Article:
Chapter 5 Main Findings and Recommendations
- International Monetary Fund. Independent Evaluation Office
- Published Date:
- April 2008
Main Findings and Conclusions
50. The following are the main findings and conclusions of the evaluation, which motivate its recommendations.
1) The number of structural conditions in Fund programs remained stable at about 17 per program-year, contrary to expectations when the streamlining initiative was launched. This was so, in part, because of a strong demand by donors and others to include SC in Fund arrangements as a monitoring tool for their own programs and initiatives, such as for HIPC or the EU accession process. Also, in some cases, members of the economic team requested specific conditionality to help them leverage their domestic policy goals.
2) The bulk of structural conditions had only limited structural depth: more than 40 percent of them called for preparing plans or drafting legislation and about half called for one-off easily reversible changes. Fewer than 5 percent required actual changes in legislation or other durable structural changes, and within this group fewer than one-third were complied with.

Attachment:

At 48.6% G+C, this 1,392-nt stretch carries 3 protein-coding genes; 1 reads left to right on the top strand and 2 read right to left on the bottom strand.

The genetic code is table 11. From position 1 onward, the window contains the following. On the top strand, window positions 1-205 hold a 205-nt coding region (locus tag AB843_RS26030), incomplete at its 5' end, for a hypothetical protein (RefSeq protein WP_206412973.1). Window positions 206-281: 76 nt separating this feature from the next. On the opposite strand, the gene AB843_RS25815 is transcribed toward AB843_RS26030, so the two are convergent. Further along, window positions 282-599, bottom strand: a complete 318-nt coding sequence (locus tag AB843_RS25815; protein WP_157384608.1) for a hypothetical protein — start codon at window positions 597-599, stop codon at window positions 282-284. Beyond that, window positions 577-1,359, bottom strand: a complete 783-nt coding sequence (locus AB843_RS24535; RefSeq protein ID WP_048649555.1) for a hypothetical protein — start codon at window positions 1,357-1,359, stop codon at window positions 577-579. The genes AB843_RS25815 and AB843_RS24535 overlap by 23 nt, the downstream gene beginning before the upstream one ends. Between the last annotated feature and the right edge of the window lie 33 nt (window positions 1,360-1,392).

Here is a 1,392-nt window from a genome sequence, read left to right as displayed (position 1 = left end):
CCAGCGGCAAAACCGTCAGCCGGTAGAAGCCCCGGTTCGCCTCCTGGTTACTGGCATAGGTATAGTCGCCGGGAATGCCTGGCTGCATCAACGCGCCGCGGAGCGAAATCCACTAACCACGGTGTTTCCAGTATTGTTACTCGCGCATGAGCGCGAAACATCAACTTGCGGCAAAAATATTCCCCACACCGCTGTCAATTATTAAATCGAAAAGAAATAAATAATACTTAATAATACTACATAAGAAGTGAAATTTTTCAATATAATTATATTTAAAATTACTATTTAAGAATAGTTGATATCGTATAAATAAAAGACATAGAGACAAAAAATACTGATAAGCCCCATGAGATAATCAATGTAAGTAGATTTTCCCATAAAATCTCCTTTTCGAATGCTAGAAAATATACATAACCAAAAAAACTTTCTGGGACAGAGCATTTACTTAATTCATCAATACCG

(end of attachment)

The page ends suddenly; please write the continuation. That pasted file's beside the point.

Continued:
3) In spite of these factors, the large number of conditions was widely criticized as intruding in the policymaking process and detracting from society’s sense of ownership of programs. Resistance to and stigma linked to IMF conditionality reflect in part the public’s lack of knowledge and understanding about the different sources and types of conditions.
4) Only about half of the structural conditions were complied with on time. Moreover, there was only a weak link between compliance with SC in a Fund program and subsequent additional reforms in the corresponding sector—a weak measure of the effectiveness of conditions in bringing about reform.
5) Ownership of the reform program by a strong economic policymaking team is critical for the implementation of conditionality. But to sustain the reforms at the country and the sectoral levels, broader government ownership—at least ownership of the specific conditionality by the corresponding implementing bodies—seems to be a precondition.